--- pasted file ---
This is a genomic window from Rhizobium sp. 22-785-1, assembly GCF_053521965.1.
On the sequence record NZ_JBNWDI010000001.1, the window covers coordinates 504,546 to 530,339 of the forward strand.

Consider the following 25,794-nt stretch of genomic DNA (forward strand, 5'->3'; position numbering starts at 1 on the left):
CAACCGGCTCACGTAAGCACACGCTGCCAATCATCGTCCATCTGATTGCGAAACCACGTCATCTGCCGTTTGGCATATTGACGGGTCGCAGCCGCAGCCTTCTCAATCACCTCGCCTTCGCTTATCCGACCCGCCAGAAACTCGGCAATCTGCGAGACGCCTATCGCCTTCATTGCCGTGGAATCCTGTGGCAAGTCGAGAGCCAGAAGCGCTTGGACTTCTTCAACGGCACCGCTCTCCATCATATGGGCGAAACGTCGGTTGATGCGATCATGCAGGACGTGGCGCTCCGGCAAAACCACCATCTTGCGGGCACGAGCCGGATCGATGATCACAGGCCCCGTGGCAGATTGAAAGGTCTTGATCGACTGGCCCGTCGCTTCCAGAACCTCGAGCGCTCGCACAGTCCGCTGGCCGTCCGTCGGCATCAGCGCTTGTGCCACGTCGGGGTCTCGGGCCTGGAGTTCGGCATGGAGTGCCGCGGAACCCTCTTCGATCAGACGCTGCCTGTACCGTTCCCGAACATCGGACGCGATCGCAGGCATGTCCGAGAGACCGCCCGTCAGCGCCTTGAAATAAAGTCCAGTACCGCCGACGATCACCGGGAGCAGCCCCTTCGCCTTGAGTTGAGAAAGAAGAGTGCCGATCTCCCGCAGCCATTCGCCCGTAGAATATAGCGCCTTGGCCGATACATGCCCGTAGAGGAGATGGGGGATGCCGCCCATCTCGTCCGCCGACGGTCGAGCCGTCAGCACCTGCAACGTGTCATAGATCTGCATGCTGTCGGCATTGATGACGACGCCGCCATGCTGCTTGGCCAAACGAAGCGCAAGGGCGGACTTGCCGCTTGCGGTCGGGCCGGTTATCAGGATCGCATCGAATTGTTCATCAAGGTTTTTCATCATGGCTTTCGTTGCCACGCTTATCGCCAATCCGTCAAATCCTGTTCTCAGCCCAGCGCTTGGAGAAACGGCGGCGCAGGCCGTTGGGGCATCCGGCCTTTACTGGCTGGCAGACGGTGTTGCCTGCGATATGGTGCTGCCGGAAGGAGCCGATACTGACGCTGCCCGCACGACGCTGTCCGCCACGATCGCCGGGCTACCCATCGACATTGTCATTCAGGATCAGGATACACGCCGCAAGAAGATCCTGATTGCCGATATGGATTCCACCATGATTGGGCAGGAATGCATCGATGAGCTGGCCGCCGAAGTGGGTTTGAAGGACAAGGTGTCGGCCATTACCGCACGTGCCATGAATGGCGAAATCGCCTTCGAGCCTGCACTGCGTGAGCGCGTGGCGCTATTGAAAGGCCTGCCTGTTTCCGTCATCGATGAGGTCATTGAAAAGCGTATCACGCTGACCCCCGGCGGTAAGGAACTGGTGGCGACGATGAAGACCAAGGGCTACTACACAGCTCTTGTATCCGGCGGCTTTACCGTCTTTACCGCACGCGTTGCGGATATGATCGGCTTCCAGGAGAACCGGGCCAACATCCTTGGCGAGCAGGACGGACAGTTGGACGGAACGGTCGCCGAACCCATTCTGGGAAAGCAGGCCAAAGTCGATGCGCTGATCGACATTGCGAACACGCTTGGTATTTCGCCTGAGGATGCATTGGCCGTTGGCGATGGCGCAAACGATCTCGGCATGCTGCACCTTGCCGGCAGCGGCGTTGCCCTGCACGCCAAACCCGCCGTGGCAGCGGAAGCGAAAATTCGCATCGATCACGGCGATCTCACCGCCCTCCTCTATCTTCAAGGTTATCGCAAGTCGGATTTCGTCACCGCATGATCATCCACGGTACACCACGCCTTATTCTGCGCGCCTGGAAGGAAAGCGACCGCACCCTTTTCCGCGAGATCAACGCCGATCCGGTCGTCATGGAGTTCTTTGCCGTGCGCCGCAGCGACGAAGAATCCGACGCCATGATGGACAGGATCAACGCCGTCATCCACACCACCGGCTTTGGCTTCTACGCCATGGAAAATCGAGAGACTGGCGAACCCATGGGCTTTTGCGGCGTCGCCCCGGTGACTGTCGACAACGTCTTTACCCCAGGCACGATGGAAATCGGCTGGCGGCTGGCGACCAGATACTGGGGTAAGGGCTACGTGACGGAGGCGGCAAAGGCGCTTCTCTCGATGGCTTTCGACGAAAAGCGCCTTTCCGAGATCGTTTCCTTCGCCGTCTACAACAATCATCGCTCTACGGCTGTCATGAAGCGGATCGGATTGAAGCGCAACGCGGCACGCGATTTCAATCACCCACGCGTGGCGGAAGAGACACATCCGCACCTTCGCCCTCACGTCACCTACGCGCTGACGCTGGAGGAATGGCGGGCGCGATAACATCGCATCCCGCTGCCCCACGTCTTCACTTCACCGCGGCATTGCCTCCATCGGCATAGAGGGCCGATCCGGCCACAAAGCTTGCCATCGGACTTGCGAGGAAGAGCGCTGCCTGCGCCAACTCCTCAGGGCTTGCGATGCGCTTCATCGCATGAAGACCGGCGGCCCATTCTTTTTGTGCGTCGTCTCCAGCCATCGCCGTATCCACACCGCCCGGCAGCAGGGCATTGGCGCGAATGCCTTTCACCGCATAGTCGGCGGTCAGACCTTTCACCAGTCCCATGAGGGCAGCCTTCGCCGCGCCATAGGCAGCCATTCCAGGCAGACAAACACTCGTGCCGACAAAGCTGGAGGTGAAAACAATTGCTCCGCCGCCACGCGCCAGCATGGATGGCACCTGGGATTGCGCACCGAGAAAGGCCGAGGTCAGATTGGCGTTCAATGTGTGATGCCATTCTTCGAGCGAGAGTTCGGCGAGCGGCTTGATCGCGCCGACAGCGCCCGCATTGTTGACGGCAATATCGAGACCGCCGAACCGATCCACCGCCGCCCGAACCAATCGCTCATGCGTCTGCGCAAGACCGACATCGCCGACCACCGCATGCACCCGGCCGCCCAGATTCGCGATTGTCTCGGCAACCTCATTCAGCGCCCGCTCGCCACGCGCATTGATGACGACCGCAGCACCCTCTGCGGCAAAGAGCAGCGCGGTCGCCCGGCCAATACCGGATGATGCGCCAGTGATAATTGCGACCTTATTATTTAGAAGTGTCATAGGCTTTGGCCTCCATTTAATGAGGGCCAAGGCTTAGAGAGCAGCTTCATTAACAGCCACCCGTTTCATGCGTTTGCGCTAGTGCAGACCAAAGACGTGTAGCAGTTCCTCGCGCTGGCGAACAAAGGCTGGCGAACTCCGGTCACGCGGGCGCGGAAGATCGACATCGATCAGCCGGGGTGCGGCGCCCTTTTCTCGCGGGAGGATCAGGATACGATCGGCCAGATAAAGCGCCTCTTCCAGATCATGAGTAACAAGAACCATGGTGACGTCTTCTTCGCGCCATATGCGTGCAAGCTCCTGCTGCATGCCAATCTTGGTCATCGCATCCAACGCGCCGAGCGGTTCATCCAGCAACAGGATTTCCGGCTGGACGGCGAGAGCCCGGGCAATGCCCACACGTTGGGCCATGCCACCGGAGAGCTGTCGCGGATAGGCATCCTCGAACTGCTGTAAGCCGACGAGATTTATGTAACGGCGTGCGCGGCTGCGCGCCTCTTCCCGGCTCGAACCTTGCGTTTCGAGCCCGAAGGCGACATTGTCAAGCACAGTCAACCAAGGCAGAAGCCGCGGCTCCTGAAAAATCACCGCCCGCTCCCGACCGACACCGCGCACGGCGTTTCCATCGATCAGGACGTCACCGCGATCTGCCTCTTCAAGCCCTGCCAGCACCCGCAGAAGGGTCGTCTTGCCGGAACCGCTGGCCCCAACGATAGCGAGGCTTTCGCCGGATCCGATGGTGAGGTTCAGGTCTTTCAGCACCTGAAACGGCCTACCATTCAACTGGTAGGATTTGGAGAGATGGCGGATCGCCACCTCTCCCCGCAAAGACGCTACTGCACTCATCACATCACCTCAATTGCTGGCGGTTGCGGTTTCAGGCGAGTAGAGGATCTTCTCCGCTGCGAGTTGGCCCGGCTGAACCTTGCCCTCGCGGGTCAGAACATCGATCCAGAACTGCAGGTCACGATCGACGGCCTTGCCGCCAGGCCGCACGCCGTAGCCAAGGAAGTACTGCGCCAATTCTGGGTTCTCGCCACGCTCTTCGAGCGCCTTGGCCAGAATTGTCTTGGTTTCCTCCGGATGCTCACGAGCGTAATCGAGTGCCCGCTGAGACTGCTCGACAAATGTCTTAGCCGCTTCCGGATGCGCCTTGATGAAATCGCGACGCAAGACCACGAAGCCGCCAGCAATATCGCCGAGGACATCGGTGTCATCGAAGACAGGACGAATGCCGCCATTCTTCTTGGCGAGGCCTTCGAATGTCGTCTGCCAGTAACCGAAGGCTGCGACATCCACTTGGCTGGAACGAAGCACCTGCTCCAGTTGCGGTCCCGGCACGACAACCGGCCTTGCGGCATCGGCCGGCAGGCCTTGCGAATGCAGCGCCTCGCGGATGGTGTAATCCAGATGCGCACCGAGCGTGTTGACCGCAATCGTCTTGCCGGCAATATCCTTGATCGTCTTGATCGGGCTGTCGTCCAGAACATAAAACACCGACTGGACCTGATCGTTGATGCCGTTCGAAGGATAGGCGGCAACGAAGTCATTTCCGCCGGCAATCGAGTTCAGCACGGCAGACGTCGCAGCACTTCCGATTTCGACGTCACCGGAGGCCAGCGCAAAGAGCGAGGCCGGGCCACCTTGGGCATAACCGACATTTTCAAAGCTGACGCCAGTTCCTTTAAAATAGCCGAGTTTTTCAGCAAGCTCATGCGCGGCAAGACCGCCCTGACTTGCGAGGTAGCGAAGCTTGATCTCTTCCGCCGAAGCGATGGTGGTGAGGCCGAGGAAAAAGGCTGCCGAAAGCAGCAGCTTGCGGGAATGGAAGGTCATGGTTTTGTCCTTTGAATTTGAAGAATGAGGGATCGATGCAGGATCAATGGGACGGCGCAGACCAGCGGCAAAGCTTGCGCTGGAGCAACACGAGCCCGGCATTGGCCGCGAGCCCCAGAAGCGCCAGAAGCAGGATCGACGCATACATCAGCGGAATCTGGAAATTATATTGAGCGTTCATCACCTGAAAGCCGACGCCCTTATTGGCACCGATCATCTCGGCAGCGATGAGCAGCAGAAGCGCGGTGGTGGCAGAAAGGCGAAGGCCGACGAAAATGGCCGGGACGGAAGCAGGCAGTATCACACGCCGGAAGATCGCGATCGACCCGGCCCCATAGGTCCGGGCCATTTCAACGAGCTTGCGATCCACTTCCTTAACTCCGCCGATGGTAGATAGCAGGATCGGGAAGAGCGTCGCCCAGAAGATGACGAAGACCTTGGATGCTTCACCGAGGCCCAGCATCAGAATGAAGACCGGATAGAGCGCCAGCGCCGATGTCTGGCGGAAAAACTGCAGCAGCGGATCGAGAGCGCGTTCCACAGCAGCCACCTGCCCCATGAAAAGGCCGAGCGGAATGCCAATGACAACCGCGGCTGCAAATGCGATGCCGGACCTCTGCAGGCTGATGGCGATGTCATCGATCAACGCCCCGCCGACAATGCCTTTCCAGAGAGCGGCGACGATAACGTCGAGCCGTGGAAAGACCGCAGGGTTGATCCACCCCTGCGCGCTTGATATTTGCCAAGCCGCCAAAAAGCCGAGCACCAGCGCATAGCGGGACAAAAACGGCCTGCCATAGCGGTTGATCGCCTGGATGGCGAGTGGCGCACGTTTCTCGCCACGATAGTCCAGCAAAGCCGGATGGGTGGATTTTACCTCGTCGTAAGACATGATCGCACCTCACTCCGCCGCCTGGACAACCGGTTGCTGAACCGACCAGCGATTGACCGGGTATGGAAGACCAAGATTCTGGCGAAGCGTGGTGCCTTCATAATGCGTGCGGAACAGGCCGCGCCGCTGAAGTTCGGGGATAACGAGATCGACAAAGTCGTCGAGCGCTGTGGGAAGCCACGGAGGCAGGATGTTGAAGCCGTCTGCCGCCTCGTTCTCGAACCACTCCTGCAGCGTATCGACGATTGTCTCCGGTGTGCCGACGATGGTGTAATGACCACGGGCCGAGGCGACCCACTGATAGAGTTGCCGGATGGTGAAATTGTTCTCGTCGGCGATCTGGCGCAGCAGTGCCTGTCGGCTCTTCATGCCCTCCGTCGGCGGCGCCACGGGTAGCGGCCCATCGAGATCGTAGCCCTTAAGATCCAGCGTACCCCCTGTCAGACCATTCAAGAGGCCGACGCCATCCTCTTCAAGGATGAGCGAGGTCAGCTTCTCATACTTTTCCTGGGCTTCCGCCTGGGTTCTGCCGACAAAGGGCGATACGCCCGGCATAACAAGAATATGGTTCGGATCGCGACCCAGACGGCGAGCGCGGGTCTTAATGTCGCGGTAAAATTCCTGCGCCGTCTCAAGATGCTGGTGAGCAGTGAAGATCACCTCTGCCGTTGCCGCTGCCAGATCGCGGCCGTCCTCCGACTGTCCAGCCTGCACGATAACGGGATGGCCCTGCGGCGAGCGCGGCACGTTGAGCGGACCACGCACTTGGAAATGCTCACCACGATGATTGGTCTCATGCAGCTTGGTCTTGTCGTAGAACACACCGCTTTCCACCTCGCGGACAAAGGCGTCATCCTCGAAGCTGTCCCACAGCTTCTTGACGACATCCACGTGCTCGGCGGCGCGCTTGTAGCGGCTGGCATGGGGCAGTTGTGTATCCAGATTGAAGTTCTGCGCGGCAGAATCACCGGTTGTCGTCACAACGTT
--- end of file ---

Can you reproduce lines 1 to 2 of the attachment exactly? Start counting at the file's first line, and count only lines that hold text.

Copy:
This is a genomic window from Rhizobium sp. 22-785-1, assembly GCF_053521965.1.
On the sequence record NZ_JBNWDI010000001.1, the window covers coordinates 504,546 to 530,339 of the forward strand.